A Class V permit would allow the company to receive California Hazardous waste, which that state defines as "waste with a chemical composition or other properties that make it capable of causing illness, death, or some other harm to humans and other life forms." Waste would also include coal ash from throughout the West and Midwest. Coal ash, or as Utah calls it, Coal Combustion Residual, is the byproduct of burning coal to generate electricity. Depending on where the coal is mined, it can contain an array of dangerous toxicants, including arsenic, lead, mercury, antimony, and boron. The landfill would also be able to accept special wastes and small quantity generator hazardous wastes, such as low-level infectious waste, heavy metals, solvents, and a variety of organic compounds like PCBs.

Located on the south west tip of the Promontory Peninsula on the north shore of Great Salt Lake, the landfill operation brings great potential risks to the Great Salt Lake Ecosystem, a Western Hemispheric Shorebird Reserve Network Site for millions of migratory birds, and to the $1.3 billion in revenue that the Lake generates annually to the State of Utah.

You can read more in the Winter 2018 FRIENDS of Great Salt Lake newsletter. Learn about this important issue and its long term implications to Great Salt Lake and all Utahns.

Click the following link to the RDCC website for comments that were submitted on the proposed Class V permit request by the Utah Division of Wildlife Resources, Division of Forestry, Fire and State Lands, and the Utah Geological Survey office in the Department of Natural Resources for the latest on the Promontory Point Landfill.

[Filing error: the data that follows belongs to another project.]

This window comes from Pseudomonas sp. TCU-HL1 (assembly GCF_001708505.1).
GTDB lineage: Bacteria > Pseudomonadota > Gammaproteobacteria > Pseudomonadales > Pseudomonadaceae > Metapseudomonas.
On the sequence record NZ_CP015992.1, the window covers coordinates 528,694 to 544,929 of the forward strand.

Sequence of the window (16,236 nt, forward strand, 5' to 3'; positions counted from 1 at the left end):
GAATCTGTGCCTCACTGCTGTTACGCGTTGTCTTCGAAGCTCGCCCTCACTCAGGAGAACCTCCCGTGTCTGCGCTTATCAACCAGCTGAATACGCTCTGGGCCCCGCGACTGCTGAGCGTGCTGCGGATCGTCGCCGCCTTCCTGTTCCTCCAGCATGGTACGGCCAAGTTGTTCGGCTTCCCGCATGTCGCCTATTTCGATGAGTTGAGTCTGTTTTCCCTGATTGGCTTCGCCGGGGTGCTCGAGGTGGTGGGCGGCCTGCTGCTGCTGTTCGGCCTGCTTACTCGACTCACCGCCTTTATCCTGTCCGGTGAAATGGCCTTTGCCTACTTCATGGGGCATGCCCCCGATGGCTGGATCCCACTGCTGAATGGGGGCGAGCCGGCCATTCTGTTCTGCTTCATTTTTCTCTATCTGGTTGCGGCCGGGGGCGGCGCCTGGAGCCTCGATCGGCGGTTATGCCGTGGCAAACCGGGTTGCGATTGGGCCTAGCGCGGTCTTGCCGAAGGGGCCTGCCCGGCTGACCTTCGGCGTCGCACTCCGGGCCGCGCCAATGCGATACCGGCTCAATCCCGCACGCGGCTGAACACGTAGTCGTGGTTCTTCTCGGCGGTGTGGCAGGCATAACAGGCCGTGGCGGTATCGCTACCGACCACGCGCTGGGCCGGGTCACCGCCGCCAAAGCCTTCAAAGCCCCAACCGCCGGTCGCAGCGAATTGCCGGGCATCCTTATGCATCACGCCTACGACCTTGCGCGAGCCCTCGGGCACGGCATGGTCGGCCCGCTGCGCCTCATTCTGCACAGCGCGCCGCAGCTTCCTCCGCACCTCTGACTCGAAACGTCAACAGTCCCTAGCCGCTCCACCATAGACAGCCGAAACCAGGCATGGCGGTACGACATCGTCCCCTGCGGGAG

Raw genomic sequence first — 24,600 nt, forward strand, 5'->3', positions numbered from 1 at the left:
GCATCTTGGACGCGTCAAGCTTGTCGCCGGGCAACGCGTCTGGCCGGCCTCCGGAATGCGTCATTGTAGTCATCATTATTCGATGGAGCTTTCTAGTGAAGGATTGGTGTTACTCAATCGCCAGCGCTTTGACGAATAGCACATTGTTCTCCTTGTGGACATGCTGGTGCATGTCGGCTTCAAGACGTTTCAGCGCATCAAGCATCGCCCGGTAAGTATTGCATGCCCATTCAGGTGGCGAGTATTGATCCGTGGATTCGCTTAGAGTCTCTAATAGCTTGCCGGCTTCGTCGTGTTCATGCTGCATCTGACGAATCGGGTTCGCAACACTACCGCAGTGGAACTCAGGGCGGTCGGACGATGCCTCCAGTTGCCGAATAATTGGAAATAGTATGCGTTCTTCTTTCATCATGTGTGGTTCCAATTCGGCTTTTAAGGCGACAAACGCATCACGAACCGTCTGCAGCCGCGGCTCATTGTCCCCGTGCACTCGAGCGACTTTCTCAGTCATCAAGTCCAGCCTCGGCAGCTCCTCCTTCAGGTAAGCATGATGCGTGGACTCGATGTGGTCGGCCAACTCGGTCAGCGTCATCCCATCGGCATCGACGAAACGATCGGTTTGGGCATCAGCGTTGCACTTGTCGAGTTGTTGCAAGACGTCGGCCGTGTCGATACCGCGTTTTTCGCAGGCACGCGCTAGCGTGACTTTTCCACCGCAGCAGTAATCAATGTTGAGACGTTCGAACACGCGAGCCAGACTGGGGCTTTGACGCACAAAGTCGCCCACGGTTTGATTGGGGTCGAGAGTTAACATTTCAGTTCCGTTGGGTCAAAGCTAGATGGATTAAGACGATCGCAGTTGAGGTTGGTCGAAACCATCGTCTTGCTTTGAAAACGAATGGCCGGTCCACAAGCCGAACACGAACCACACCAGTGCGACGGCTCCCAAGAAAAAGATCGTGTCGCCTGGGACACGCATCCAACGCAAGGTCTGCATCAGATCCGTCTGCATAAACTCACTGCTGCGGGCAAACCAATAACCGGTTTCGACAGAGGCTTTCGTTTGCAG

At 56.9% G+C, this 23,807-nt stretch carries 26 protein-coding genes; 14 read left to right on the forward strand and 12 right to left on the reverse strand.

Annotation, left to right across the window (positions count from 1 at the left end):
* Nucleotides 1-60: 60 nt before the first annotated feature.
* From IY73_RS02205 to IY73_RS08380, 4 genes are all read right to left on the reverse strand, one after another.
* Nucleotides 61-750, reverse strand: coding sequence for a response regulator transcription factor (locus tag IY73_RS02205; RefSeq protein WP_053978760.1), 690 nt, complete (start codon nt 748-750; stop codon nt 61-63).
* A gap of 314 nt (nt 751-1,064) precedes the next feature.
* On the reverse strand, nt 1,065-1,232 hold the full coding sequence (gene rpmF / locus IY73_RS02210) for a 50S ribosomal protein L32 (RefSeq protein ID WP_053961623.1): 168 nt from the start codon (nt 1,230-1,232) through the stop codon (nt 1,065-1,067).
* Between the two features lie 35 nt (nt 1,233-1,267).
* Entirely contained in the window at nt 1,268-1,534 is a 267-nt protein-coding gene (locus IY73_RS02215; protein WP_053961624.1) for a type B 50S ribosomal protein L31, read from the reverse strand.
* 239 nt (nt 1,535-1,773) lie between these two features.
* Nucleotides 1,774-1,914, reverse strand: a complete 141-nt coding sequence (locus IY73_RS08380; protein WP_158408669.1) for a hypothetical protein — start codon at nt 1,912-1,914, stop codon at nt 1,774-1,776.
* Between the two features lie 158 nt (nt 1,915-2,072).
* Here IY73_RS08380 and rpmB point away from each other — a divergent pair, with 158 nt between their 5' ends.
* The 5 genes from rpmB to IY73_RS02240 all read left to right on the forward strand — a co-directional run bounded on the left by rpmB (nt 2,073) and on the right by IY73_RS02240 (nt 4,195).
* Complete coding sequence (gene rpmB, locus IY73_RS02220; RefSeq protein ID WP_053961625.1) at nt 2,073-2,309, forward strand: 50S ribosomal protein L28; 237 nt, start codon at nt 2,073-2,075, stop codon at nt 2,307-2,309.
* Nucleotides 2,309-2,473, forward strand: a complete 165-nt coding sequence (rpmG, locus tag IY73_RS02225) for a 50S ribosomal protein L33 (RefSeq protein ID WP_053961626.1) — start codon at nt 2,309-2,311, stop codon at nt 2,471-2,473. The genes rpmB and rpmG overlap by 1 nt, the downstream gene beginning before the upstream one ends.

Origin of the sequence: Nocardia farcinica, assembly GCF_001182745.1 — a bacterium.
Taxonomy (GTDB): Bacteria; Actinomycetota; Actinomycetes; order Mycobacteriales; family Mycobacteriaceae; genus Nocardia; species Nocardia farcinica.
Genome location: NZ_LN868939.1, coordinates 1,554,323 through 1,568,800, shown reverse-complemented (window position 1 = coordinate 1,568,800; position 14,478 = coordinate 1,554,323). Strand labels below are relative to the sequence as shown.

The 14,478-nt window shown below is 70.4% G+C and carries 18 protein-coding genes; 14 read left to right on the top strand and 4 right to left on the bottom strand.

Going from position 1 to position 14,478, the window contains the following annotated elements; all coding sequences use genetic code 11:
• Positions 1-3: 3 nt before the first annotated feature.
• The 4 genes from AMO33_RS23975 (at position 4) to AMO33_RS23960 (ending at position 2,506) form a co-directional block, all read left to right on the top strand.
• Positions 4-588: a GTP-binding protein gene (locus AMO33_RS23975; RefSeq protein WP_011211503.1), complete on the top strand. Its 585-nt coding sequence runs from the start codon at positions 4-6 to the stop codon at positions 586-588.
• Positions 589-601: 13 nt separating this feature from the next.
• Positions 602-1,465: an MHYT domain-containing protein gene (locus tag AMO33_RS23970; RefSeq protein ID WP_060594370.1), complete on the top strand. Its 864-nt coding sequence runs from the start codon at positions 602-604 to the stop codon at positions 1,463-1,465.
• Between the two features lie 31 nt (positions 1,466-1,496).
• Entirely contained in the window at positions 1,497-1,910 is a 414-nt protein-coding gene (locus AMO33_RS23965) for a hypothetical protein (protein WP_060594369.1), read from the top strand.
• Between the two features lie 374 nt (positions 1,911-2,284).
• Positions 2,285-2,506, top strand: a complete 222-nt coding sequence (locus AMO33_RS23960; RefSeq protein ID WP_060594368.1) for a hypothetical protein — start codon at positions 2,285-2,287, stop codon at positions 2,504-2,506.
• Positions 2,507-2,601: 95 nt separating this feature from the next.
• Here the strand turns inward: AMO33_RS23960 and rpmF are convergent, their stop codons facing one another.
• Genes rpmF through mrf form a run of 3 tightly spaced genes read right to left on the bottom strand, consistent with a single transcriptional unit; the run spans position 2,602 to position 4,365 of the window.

West Davis Highway

On September 29, 2017 the U.S. Department Transportation issued their Record of Decision approving the West Davis Corridor, a highway that spans the western portions of Davis and Weber Counties from Farmington to Clinton, Utah.

FRIENDS of Great Salt Lake was involved in the scoping and comment periods for the project:

Water and Birds in the Arid West: Habitats in Decline

A brief overview to Audubon's new report on creating a sustainable water future for birds and people in the American West

Water is the most precious resource in the West—for people, birds, and other wildlife. Riparian habitats like the forests and wetlands that line the Colorado River support some of the most abundant and diverse bird communities in the arid West, serving as home to some 400 species. The Colorado River also provides drinking water for more than 36 million people, irrigates 5.5 million acres of farms and ranches, and supports 16 million jobs throughout seven states—with an annual economic impact of $1.4 trillion. But dams, diversions, drought, and water demand are triggering declines in cottonwood-willow forests and other native river habitat. Saline lakes—landlocked saltwater lakes fringed with wetlands found throughout the Intermountain West—are beacons for millions of birds crossing an otherwise arid landscape. However, these lakes are shrinking and in some cases nearly disappearing. In short, precipitous declines in western water quantity and quality are exacting a toll on health, prosperity, and quality of life for rural and urban communities—and putting birds and wildlife at jeopardy.